Trick:  Congress’s secret harassment slush fund remains after tsunami of allegations.  Amid the unearthing of Capitol Hill’s toxic workplace culture came the revelation that 17 million taxpayer dollars had been used to settle and keep secret vile episodes of harassment and misconduct in the halls of Congress.  Both the House and Senate have failed to reconcile two bills that address this situation, thereby allowing the secret taxpayer settlements to continue.

Treat:  Compensation for musicians moves out of the dark ages.  On October 11, 2018, President Trump signed the Music Modernization Act into law, which updates ancient music copyright laws for the digital era and ensures artists and publishers are fairly compensated.

Trick:  Supreme Court opens the floodgates for online sales taxes.  On June 21, 2018, the Supreme Court ruled that states can begin forcing companies outside of their borders to collect taxes on remote sales.  The decision places a gargantuan burden on all online companies, particularly small businesses, to act as tax collectors and slog through a tangled web of more than 10,000 individual tax jurisdictions.

Treat:  Supreme Court slays restrictions on sports betters and workers.  On May 14, 2018, the Supreme Court ended the prohibition on sports gambling, overturning state laws that snuffed out a thriving twenty-first century industry.  On June 27, 2018, the Court ruled in favor of workers in Janus v. AFSCME, upholding a worker’s right to choose whether to make payments to a union.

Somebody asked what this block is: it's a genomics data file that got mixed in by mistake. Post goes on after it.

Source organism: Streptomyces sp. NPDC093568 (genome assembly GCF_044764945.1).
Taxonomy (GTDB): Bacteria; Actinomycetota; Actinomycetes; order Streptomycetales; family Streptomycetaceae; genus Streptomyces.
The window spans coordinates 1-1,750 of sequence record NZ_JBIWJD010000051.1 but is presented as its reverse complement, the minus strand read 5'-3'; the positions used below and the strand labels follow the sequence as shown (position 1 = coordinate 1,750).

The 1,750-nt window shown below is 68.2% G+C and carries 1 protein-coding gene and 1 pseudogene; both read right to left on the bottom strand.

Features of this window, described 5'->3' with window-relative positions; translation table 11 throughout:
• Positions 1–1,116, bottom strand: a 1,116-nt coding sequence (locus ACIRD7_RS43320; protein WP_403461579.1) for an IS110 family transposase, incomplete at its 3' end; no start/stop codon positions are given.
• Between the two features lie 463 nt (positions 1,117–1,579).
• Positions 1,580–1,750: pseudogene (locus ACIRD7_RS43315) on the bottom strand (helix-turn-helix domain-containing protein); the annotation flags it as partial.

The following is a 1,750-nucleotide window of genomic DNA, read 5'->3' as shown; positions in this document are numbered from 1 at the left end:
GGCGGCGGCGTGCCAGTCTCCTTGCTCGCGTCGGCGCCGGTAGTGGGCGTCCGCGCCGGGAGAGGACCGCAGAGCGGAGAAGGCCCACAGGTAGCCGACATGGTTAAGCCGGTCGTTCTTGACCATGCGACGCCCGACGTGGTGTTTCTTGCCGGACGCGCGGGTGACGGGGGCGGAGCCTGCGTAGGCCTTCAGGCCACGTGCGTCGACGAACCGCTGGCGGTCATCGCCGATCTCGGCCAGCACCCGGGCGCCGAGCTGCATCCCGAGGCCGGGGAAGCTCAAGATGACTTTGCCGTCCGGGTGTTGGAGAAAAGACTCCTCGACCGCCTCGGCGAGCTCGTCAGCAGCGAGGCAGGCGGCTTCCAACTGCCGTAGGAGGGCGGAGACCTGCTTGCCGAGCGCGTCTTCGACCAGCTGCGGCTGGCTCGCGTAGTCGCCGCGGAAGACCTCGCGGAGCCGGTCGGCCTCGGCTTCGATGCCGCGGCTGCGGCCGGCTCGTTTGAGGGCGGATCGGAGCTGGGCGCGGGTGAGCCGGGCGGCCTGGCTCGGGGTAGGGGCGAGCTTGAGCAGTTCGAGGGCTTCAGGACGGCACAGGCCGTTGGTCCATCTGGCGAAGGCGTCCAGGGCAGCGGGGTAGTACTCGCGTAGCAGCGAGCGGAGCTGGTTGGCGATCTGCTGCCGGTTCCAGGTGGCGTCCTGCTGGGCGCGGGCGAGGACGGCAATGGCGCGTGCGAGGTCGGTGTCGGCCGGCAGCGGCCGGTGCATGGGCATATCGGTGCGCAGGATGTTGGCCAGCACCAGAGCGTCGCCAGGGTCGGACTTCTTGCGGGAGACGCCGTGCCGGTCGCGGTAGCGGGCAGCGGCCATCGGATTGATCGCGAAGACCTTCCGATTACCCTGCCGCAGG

Trick:  Fannie Mae and Freddie Mac still leaching off taxpayers.  On September 6, 2018, Fannie Mae and Freddie Mac surpassed the 10 year mark under government conservatorship.  During that decade, the mortgage giants have sucked more than $190 billion from taxpayers while refusing to reform their operations, rein in their excessive spending, and wean themselves off the federal dole.

Treat:  Department of Interior untangles and decentralizes.  The Department of the Interior has embarked on a historic reorganization plan to consolidate regions from more than 50 down to 13, dramatically reducing the control of the federal behemoth and transferring more authority to state, local, and tribal governments. 

Trick:  The continuing calamities of the F-35.   Nearly 17 years into the F-35 Joint Strike Fighter’s (JSF) tortuous acquisitions odyssey, the program is approximately $170 billion over budget and seven years behind schedule.  A May 2018 House Armed Services Committee report revealed that the Navy’s JSF may lack sufficient range to function adequately in a future war.  On October 11, 2018, the Pentagon temporarily grounded all JSFs after one crashed in South Carolina.  Despite its consistent and costly failures, lawmakers showered it with $2.7 billion in earmarks in FY 2018, an increase of 435 percent from FY 2017.

Treat:  Community banks escape Dodd-Frankenstein.  On May 22, 2018, Congress passed the Economic Growth, Regulatory Relief, and Consumer Protection Act.  The law allows small and medium-sized banks to be released from the burdensome regulatory regime imposed by Dodd-Frank and more easily facilitate economic growth and investment.